Wednesday, September 8, 2010

Musings and thoughts

It's a bit of an oxymoron... before I went to culinary school and started working in the bakery full time I used to bake and cook all the time at home (okay.... maybe just a touch of exaggeration but I swear, just a touch!).

I relished whipping up batches of brownies, chocolate chip cookies; making biscuits and cornbread (nothing better than fresh from the oven cornbread using fresh stone ground corn with a small pat of butter slowly melting over it-{okay, mouth watering starts now}). Soups, chili, and stews simmering on the stove; trying out new spices-seriously, does it get better than Smoked Spanish Paprika? Oh, or fresh Rosemary-I would love to have a field of that, let me tell you. Making treats for the dogs, I had upwards of 6 cookbooks just for pooches (also, had some for the cats but they were rather disdainful of my attempts at making treats for them-sigh).

Basically, I just loved playing around with food, the air laden with the aromas of garlic, sauteing onion, while the underlying richness of coffee scented the air.

[I do not like the taste of coffee but the aroma? It's like a drug for me-I will buy a 1/4 pound bag of beans and use it in my dresser as a sachet, mmmmmmmmm-oh, and walking into a coffee shop? It's like swimming in the essence-I could do the backstroke for hours except I have a feeling the managers and police probably would take a dim view of that.]

Then, so I wouldn't eat everything myself, I would take some to work or school, and also pass stuff on to other random people that I knew.

For me, it's not so much about making the food to eat though I enjoy that part as well (perhaps a bit too much sometimes), it's more about the fragrances that permeate my environment.

Nuts toasting in the oven, bread baking, the aromas of vanilla, chocolate, cardamom, rosemary, garlic, and thyme...

Who needs the artificial potpourri smell when those aromas are floating in the air?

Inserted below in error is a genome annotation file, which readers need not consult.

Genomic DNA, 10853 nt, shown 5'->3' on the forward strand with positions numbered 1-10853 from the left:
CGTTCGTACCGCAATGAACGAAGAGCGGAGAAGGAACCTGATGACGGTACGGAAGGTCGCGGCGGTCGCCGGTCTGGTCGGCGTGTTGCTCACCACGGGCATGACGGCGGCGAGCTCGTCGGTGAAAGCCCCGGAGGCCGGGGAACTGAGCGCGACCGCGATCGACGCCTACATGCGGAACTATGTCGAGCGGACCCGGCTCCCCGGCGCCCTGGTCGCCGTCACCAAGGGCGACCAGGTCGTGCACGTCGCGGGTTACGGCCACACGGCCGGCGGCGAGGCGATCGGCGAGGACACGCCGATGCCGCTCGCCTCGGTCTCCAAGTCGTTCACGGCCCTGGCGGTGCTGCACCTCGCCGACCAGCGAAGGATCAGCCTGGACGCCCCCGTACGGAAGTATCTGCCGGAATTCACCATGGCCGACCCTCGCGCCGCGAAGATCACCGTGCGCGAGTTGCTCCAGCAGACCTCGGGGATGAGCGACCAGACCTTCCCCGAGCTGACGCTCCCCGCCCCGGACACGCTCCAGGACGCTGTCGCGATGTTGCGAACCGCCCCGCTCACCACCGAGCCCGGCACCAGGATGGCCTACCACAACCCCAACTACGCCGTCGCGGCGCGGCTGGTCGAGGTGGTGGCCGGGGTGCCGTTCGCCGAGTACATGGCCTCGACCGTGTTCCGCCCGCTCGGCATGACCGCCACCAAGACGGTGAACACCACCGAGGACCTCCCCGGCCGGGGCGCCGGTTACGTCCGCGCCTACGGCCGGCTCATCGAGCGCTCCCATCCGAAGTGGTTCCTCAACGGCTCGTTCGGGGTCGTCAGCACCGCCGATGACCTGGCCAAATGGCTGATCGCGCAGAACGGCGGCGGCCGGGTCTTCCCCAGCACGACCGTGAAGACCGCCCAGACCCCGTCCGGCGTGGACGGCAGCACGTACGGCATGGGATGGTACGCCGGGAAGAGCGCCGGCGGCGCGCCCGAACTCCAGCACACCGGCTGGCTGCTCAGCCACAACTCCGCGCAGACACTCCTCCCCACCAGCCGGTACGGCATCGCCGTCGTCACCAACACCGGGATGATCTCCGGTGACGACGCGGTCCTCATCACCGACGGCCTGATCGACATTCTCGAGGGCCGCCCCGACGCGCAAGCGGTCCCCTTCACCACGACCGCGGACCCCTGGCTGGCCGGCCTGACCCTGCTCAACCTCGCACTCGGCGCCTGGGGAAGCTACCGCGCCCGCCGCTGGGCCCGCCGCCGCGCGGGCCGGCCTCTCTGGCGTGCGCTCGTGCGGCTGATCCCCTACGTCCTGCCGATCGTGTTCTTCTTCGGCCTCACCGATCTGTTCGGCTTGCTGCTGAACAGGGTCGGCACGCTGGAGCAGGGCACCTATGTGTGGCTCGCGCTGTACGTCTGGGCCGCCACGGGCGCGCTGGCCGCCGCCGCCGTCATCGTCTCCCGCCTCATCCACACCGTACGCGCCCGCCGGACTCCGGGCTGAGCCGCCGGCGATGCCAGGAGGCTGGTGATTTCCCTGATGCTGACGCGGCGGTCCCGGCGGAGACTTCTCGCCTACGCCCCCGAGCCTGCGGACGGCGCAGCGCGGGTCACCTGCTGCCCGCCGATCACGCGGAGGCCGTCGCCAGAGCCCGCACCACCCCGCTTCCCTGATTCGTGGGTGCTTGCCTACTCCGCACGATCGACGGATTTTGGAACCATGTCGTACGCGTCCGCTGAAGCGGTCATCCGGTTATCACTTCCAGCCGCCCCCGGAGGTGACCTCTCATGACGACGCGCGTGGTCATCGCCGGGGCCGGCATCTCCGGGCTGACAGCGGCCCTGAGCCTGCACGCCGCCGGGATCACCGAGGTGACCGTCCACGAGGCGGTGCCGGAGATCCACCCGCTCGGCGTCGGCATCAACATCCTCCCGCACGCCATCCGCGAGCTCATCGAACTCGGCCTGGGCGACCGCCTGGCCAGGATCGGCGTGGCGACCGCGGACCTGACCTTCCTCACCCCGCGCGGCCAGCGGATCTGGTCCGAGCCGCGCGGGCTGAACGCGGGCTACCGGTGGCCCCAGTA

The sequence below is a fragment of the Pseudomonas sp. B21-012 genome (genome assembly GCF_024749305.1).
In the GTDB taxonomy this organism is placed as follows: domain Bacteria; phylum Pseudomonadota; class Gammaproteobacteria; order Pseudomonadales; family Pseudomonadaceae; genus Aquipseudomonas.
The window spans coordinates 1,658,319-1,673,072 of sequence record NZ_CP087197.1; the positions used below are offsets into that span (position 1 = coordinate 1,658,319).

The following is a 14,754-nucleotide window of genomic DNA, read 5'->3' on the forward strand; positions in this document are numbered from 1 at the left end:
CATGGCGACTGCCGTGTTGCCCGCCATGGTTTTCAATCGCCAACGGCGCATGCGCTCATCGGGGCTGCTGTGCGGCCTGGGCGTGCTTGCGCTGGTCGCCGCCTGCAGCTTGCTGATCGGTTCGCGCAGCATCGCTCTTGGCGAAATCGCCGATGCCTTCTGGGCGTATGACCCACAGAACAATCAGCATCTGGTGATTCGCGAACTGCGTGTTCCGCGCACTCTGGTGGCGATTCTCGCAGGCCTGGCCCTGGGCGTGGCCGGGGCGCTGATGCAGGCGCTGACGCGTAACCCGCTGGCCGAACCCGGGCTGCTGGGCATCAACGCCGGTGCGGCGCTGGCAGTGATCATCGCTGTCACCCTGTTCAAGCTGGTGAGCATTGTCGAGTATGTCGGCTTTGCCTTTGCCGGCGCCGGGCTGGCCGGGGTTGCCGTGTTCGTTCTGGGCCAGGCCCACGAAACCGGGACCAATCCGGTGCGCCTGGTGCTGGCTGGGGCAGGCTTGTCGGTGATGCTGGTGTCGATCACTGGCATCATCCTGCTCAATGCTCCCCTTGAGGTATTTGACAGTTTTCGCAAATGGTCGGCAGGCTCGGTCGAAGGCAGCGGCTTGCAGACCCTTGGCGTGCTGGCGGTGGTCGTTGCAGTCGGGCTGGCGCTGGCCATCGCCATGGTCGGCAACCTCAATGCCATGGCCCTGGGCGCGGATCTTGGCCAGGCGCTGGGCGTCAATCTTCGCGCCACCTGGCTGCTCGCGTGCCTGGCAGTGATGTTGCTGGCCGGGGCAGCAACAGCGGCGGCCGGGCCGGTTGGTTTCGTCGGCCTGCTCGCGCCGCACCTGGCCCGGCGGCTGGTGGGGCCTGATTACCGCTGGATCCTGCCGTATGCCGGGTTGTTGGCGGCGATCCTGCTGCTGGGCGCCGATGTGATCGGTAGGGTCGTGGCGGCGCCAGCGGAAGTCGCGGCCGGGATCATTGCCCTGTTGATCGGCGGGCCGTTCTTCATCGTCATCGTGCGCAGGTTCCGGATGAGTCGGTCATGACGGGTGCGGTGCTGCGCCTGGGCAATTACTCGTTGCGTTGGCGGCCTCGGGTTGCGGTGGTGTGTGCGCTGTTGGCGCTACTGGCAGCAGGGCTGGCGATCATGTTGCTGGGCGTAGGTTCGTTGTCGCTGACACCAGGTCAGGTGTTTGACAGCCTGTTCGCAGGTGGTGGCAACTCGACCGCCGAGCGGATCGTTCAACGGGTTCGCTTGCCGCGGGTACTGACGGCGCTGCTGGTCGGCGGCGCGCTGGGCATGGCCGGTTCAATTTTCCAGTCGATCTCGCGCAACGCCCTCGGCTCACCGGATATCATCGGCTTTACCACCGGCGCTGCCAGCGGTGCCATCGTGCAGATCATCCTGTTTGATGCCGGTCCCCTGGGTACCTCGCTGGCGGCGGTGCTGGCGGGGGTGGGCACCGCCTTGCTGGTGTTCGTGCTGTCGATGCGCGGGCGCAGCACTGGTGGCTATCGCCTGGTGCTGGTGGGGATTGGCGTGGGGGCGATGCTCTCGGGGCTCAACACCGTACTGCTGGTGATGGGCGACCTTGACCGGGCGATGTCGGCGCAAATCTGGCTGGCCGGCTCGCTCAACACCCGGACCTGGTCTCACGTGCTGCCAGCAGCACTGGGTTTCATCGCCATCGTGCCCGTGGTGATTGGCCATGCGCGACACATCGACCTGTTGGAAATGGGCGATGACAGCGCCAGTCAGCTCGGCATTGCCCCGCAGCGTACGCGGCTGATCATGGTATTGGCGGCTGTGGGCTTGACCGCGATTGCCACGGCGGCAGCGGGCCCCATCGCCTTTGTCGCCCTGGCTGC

I think about this sporadically, usually when I am feeling a touch maudlin.

I remember the bistro where I used to work; the local farmers would stop in with perfectly ripe heirloom tomatoes, freshly dug truffles, garlic varieties that I had never heard of, random array of greens and freshly picked berries that just begged to be munched right then and there. There was so much potential sitting in front of me.
Every morning was a fresh start, figuring out how to incorporate seasonal items into the daily menus.

Now, it seems sooooooo much easier to just stop at the local New Seasons grocery store (usually somewhat healthier than the local fast food chains thank goodness :) and snag something already made from the deli case or to just cut a slice of Fudge or German Chocolate cake from the bakery to take home rather than heat up the oven.

Far fewer dishes to wash up, no scrambling for containers to store stuff in, no endless rounds of the game show "What to do with leftovers tonight?" which gets old after day three (when I cook I have a slight tendency to cook too much).

so I have extra time to do...hmmmm... (what do I do?)

In other words, I have become lazy.

Now, living in a place that has such a huge bounty of unusual and interesting foodstuffs to try, to taste, and to savor-it's almost too much of a good thing. I am overwhelmed by what is available in this area and I start to take for granted that one of the Farmer's Markets or a local New Seasons will have something already prepared if I am so inclined towards something particular.

I am working at breaking out of that habit, very slowly it seems sometimes but then I remember something one of my culinary school Chef instructors told us once when he was lecturing,
"Try something new every day".
(thank you Chef Brophy)

Whether it's a new ingredient, a new method of cooking, or heck even deciding to go rock climbing in the City of Rocks, life is meant to be experienced, not comfortably settled into a rut.

Now, I should go study my Agrippa..

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